U.S.-based researchers say reporters are happy despite mounting pressures. How are Canadian newsrooms faring as the pace of concentration accelerates?
How different police practices on naming crime victims affect reporting
Experts investigating local news ecosystems research community characteristics that may predict news poverty
The challenges of covering national issues on multicultural platforms
While big-city newsrooms discuss the future of local news, the voice of rural Canada wanes
Newsroom collaborations can give students valuable training and provide a service by filling gaps in local news coverage, says a media labour expert.
Errol Salamon, the work and labour editor at J-Source, says that established media publishers and editors have also helped students by giving them the temporary power to run mainstream media companies.
In 1933, the Vancouver Sun gave students at the University of British Columbia an opportunity to take over the newsroom for the day. This was over a decade before formal journalism programs were introduced in Canada.
Collaborations between newsrooms and community members could be key to saving local news, says an expert in journalism and community engagement.
Growing sustainable journalism models in areas that are underserved by local news organizations is more complicated than aiding individual outlets, says Josh Stearns, associate director of the U.S.-based Democracy Fund’s Public Square Program. Instead, he said, stakeholders must find innovative ways to bring newsrooms and community members together to maintain local news.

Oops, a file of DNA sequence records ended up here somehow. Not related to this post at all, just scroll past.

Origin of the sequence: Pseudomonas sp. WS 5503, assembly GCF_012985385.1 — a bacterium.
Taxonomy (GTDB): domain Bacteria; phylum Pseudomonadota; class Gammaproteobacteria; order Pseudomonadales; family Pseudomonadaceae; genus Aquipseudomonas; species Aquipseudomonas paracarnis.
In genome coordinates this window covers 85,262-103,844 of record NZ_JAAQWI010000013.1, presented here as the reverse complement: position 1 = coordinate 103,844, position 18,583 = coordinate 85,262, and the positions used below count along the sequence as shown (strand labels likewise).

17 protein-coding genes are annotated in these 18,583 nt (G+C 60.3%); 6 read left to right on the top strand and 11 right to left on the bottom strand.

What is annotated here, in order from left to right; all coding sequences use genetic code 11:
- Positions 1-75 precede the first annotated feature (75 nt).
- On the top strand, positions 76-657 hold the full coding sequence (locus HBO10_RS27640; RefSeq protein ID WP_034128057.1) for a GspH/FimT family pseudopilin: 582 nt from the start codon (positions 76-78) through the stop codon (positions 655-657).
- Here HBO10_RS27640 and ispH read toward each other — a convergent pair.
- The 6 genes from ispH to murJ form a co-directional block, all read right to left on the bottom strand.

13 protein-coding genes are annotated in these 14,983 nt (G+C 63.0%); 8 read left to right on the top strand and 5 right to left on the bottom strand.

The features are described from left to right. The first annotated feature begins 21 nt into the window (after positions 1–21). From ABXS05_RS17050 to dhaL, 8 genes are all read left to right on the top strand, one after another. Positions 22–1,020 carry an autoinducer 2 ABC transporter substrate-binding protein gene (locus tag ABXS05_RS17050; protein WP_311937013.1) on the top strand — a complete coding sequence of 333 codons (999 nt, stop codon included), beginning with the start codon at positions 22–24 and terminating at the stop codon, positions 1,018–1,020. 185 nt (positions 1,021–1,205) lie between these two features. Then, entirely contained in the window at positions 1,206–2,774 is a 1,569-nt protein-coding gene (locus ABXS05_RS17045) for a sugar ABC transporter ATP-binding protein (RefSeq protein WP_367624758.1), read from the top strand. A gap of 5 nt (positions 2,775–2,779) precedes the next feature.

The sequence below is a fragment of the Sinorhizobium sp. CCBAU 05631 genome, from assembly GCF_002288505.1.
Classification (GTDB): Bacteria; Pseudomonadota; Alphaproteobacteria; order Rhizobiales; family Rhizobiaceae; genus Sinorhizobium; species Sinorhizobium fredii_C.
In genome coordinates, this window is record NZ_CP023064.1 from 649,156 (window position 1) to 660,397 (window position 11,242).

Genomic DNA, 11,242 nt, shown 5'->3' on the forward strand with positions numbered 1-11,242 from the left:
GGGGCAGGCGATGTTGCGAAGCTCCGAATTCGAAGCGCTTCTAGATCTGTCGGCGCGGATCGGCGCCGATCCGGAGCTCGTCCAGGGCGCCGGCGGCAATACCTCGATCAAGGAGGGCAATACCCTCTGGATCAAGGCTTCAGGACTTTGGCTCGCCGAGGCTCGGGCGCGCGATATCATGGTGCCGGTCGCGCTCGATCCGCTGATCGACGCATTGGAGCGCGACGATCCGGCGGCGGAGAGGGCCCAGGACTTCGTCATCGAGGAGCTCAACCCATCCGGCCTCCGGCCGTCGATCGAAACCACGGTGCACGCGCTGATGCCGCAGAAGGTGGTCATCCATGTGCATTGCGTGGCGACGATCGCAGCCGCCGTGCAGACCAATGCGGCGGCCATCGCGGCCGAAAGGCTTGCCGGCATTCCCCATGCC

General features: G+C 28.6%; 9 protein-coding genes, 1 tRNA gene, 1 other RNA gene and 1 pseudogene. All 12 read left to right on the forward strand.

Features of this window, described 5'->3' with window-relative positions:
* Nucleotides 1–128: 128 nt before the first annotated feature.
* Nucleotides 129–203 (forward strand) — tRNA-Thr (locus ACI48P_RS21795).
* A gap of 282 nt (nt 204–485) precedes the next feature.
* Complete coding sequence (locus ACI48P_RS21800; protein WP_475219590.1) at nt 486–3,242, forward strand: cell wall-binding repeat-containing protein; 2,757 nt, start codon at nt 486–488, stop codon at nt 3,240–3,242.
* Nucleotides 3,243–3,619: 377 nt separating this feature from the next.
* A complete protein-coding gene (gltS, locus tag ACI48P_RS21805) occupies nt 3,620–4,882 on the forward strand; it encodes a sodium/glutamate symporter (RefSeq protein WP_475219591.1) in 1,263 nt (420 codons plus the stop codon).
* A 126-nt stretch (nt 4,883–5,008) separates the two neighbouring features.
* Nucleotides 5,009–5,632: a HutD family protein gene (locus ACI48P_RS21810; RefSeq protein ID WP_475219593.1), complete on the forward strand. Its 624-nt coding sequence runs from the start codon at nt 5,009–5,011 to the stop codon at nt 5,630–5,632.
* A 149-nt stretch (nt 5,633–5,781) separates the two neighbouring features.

Journalists around the world make the mistake of assuming that their journalistic ethical are the best – or only –standards. Especially with crime reporting, what might seem normal in North America is shocking to some cultures in Europe, say two researchers from Canada and the United States.
Naming victims and suspects in serious crimes is the default approach in North America, a practice meant to support the public’s right to know critical information about their community. But in some areas of Europe, not identifying people in news stories is meant to serve as a way to rehabilitate people and their reputations.
Local news matters because it fosters debate, instigates major social change and connects community members, participants at a recent conference on the future of local news were told.
“Does Local News Matter? Tales from the Trenches” offered four perspectives on the impact local journalism can have on a community and what happens in its absence. The presentations took place June 3 as part of Is no local news bad news? The future of local journalism, a conference hosted by the Ryerson Journalism Research Centre.
Local news, the panelists agreed, matters now more than ever.
Across the United States, reporters and editors at local newspapers are working longer hours, in smaller newsrooms and with fewer opportunities for advancement.
They’re also optimistic about the future of local news, and their futures in it, a recent study in the Columbia Journalism Review has found.
Damian Radcliffe, the Carolyn S. Chambers Professor in Journalism at the University of Oregon and co-author of the study “Life at small-market newspapers: A survey of over 400 journalists,” says that optimism stems…